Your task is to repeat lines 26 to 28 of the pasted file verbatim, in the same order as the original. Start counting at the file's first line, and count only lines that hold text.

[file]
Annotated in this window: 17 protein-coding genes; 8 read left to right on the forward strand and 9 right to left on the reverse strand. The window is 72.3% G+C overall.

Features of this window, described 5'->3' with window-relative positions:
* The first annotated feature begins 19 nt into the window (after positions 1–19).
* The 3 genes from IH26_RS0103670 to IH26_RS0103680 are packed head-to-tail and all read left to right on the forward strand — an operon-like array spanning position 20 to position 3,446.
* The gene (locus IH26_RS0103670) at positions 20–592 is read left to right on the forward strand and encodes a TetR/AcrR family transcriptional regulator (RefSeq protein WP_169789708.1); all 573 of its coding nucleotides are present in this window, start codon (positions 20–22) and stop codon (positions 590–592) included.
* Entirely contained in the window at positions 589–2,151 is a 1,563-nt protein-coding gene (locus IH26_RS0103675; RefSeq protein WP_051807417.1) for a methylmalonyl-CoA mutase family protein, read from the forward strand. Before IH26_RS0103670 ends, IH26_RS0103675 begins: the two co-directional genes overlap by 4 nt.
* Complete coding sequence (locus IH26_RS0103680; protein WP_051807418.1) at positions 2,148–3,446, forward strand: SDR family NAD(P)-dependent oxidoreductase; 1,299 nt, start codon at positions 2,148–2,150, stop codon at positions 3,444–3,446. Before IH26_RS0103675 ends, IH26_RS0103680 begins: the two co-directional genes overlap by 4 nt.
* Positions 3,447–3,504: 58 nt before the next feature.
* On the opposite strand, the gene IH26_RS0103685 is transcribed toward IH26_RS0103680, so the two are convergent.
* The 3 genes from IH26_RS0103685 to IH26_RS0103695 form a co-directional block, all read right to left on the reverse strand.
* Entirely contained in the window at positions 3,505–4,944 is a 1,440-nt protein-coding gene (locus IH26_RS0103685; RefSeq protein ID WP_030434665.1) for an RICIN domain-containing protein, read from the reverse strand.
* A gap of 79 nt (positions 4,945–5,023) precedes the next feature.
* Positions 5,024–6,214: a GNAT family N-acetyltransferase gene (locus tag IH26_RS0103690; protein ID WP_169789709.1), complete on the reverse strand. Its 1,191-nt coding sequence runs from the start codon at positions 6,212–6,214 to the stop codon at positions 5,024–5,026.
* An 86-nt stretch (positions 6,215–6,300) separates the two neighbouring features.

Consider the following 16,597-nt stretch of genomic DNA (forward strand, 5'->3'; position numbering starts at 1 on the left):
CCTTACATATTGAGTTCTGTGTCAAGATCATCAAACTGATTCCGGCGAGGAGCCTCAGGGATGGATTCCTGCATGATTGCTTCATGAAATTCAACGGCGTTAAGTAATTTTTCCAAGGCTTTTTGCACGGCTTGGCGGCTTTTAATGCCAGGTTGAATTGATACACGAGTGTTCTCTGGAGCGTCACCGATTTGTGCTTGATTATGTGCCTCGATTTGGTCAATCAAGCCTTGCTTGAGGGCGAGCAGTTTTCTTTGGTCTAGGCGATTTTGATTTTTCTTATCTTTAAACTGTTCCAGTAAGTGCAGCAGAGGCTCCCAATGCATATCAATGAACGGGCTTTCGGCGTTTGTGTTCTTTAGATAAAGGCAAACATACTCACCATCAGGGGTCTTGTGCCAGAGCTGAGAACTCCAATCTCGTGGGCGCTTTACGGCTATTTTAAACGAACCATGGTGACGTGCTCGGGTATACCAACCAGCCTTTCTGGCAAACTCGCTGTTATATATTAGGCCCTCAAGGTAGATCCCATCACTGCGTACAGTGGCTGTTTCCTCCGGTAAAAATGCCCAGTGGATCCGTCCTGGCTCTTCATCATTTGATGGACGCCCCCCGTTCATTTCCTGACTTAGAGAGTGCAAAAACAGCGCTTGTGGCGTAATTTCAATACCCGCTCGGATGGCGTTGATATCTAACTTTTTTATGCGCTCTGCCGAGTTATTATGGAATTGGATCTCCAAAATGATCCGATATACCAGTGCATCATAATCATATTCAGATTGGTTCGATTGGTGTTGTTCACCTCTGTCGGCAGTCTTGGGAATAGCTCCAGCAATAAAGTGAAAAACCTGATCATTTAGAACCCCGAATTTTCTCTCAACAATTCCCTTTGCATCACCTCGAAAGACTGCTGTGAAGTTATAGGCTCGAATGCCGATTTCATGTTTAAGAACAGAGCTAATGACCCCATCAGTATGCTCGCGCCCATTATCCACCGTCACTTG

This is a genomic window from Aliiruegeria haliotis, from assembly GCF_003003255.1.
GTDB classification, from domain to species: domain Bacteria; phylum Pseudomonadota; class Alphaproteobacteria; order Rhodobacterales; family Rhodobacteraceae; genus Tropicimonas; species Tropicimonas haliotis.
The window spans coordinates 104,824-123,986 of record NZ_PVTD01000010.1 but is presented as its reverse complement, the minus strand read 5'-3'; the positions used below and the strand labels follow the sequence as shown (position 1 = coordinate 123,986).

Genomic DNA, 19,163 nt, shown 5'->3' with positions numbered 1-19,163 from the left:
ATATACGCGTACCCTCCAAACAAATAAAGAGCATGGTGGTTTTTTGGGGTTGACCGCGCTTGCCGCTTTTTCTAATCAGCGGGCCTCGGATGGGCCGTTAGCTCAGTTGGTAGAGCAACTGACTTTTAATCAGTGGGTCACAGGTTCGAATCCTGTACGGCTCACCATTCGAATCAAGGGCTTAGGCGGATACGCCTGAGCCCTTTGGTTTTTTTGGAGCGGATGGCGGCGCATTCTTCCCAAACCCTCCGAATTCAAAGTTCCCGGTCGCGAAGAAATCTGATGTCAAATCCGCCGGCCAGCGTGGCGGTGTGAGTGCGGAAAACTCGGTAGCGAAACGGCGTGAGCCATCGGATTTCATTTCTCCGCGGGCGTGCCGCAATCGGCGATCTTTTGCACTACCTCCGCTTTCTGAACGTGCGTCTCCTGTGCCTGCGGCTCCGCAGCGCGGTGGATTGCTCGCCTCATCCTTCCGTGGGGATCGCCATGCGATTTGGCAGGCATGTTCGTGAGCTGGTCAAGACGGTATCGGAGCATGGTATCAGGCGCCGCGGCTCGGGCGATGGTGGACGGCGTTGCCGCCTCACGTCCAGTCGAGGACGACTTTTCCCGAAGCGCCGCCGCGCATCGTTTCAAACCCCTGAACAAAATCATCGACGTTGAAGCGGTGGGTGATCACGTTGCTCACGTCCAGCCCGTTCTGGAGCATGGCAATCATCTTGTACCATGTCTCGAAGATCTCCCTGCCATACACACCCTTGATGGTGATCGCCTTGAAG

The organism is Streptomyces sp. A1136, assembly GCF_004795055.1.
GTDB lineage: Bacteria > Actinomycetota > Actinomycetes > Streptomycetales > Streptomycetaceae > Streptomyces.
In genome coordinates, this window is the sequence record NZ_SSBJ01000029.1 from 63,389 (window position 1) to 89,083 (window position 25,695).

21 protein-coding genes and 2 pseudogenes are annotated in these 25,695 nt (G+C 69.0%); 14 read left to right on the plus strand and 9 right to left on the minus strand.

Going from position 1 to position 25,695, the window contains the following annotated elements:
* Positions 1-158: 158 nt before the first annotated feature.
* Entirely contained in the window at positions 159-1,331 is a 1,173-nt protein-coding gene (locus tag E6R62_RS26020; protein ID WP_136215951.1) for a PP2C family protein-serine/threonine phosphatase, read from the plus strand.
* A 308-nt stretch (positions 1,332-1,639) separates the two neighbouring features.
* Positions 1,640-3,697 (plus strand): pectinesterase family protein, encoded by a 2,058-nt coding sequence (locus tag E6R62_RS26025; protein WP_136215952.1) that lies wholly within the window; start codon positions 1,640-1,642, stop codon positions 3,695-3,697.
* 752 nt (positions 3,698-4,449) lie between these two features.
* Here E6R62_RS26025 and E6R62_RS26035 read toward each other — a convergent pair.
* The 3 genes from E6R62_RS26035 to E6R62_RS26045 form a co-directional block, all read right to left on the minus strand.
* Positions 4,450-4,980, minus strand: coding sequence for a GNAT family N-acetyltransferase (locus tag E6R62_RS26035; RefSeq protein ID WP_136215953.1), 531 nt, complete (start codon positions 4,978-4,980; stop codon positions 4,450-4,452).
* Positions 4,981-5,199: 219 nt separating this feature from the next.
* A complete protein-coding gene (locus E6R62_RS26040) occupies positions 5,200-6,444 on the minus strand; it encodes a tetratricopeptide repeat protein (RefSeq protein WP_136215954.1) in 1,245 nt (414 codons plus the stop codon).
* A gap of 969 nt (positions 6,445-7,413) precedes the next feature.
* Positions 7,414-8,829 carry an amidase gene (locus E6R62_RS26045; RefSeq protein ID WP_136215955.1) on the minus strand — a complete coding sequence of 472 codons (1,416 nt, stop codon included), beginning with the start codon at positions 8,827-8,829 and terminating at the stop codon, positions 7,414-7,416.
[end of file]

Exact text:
Going from position 1 to position 25,695, the window contains the following annotated elements:
* Positions 1-158: 158 nt before the first annotated feature.
* Entirely contained in the window at positions 159-1,331 is a 1,173-nt protein-coding gene (locus tag E6R62_RS26020; protein ID WP_136215951.1) for a PP2C family protein-serine/threonine phosphatase, read from the plus strand.